It's the week before the Sweet 16, and like last year, KU fans all across the nation are avoiding ESPN, CBS and social media so that they can feel less of the strange emptiness one feels at the end of things.
Because for the second year in an row, with a high seed and a bench full of talented players, Bill Self's team is exactly where it shouldn't be during March.
Bill Self and his Jayhawks are at home in Kansas.
And just as Generals are always fighting the last war, so too do Kansas fans push through the sadness and into angry practicality, where recrimination and assignment of blame begins, so that we never have to feel like this again. So that college basketball can be fun again.
You've probably heard and read the same conclusions that I have in the last week, but just in case you haven't I'll sample some of the top ones here.
- Bill Self can't coach in the NCAA tournament.
- Bill Self doesn't know how to handle one-and-dones (hereafter OADs).
- The committee screwed us.
- Our players don't have heart.
- We need to stop recruiting OADs.
- We need to start recruiting players with heart.
- Wichita State wanted it more than we did.
- We need to start playing Wichita State like the TV guys say we should, even though it would cost us $500k to do so.
All of this is nonsense.
We lost for two reasons.
1. Jump Shots:
We played a very solid Wichita State team that shot very well from the three point line.
We were a pretty good team with a battered post presence which shot just ok from the three point line. At one point during the second half, WSU had outscored KU by something like 20 points behind the arc. Unless you are dominant in the post (without Cliff and with ¾ of a Perry we were not), you are not going to compensate for that sort of gap.
Two days earlier WSU shot 2/13 from deep against Indiana, one of the worst defensive teams in the tournament. They made 10/20 against KU and were closer to 60% when it mattered.
Evan Wessel, who shot 12% from the three point line last year, who when no one is guarding him, manages to shoot a blistering 52% from the free throw line, made nearly 70% of his threes against KU. Despite or perhaps because of his haircut.
Forget Sam Brownback, Evan Wessel is the real King of Kansas.
2. The Magic of Allen Fieldhouse
What does Allen Fieldhouse have to do with Wichita State?
Well first, Bill Self would be happy for WSU to come and play at AFH all day long, but is too much of a gentleman, unlike some people, to play that card in public.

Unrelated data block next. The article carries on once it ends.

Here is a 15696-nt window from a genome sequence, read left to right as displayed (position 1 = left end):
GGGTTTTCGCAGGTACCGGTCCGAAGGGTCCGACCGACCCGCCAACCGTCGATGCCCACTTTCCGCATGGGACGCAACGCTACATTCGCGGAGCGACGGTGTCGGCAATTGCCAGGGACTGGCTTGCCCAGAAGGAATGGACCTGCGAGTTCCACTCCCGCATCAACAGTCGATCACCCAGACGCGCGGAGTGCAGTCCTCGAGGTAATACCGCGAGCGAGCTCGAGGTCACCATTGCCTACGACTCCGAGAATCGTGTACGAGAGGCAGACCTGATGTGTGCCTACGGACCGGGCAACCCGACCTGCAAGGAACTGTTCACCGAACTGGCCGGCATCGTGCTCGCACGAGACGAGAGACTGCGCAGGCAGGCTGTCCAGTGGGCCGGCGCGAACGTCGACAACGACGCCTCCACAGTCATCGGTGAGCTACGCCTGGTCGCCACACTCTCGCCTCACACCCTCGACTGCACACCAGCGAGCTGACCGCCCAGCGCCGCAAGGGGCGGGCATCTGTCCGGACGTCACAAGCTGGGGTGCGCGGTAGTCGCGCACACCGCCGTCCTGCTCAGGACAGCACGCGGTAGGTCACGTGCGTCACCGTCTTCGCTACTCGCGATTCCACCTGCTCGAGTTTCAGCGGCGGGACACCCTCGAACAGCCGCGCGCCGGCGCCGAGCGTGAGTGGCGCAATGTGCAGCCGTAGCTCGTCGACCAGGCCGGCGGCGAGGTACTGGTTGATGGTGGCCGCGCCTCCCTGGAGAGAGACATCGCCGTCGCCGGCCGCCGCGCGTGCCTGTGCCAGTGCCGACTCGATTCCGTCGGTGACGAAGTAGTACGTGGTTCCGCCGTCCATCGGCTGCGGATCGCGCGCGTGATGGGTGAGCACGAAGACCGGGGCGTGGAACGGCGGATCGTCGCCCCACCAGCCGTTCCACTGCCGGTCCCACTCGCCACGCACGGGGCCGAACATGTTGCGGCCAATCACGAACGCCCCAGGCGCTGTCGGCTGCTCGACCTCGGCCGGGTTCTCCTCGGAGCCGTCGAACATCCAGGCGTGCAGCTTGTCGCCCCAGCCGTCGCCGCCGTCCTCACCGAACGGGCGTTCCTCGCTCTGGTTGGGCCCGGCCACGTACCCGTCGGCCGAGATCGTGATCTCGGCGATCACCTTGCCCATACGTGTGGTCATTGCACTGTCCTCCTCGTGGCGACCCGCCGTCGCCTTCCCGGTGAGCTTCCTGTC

The answer which you had to wait a whole paragraph for, is seeding.
Ask yourself a question. If KU had a 4 seed this year and WSU a 5 seed, would you uttered as many profanities and curses as you did with KU as a 2 and WSU as a 7? I doubt you would. And since you aren't here to dispute it, I'm going to say no, you would not.
So why does Allen matter?
Because we owe our high seeds to the Phog. Particularly for the last two years, despite the weaknesses that the teams obviously had, we got top two seeds. We were probably a 4 this year and a 2-3 last year.
The combination of Self and AFH means that KU will (almost?) always be a high seed, even when the team has significant holes, key injuries and/or little-to-no experience. Other coaches or programs with less of a home court advantage typically see enough regular season losses that those teams (assuming they even make the tournament) have much lower seeds, thus much lower post-season expectations.
In other words, Bill's incredible regular season success, even after losing 5 starters, suffering injuries or being heavily dependent on Freshmen, sometimes gets KU higher seeds than the actual team we have available going into the post-season really deserves, so it shouldn't be too surprising when those specific teams get beaten the first weekend.
So we aren't like the Generals fighting the last war, let's look at the teams individually.
The Experienced and The Healthy
Self has had 7 teams ('04, '07, '08, '10, '11, '12, '13) which were reasonably experienced, mostly healthy and playing at or above their season average going into the NCAA tournament.
6 of those 7 reached the Sweet 16, though the '04 team clearly benefitted from playing #13 and #12 seeds in Kansas City.